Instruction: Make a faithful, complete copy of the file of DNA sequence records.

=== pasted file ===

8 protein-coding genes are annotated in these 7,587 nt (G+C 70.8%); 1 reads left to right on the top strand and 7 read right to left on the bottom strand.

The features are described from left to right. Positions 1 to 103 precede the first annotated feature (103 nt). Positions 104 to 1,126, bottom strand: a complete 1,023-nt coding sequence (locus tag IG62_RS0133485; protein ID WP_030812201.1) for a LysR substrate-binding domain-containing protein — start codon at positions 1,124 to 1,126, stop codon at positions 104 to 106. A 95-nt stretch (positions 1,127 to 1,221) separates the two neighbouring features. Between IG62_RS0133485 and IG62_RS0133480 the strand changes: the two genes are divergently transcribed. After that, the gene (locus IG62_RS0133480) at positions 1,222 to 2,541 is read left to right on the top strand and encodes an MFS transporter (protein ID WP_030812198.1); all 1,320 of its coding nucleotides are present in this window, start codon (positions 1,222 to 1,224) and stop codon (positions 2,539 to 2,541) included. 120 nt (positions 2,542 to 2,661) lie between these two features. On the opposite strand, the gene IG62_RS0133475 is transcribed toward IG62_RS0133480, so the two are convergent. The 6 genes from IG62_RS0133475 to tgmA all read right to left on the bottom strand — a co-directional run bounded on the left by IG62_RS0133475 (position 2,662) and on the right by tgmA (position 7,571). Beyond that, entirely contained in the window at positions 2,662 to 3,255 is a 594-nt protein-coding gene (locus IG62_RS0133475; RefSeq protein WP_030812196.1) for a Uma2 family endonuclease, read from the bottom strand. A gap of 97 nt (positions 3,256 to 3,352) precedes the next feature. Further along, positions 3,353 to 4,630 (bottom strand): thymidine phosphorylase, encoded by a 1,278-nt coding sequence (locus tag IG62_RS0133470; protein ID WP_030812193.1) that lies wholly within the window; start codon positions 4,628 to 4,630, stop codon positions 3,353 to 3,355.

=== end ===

8 protein-coding genes are annotated in these 7,587 nt (G+C 70.8%); 1 reads left to right on the top strand and 7 read right to left on the bottom strand.

The features are described from left to right. Positions 1 to 103 precede the first annotated feature (103 nt). Positions 104 to 1,126, bottom strand: a complete 1,023-nt coding sequence (locus tag IG62_RS0133485; protein ID WP_030812201.1) for a LysR substrate-binding domain-containing protein — start codon at positions 1,124 to 1,126, stop codon at positions 104 to 106. A 95-nt stretch (positions 1,127 to 1,221) separates the two neighbouring features. Between IG62_RS0133485 and IG62_RS0133480 the strand changes: the two genes are divergently transcribed. After that, the gene (locus IG62_RS0133480) at positions 1,222 to 2,541 is read left to right on the top strand and encodes an MFS transporter (protein ID WP_030812198.1); all 1,320 of its coding nucleotides are present in this window, start codon (positions 1,222 to 1,224) and stop codon (positions 2,539 to 2,541) included. 120 nt (positions 2,542 to 2,661) lie between these two features. On the opposite strand, the gene IG62_RS0133475 is transcribed toward IG62_RS0133480, so the two are convergent. The 6 genes from IG62_RS0133475 to tgmA all read right to left on the bottom strand — a co-directional run bounded on the left by IG62_RS0133475 (position 2,662) and on the right by tgmA (position 7,571). Beyond that, entirely contained in the window at positions 2,662 to 3,255 is a 594-nt protein-coding gene (locus IG62_RS0133475; RefSeq protein WP_030812196.1) for a Uma2 family endonuclease, read from the bottom strand. A gap of 97 nt (positions 3,256 to 3,352) precedes the next feature. Further along, positions 3,353 to 4,630 (bottom strand): thymidine phosphorylase, encoded by a 1,278-nt coding sequence (locus tag IG62_RS0133470; protein ID WP_030812193.1) that lies wholly within the window; start codon positions 4,628 to 4,630, stop codon positions 3,353 to 3,355.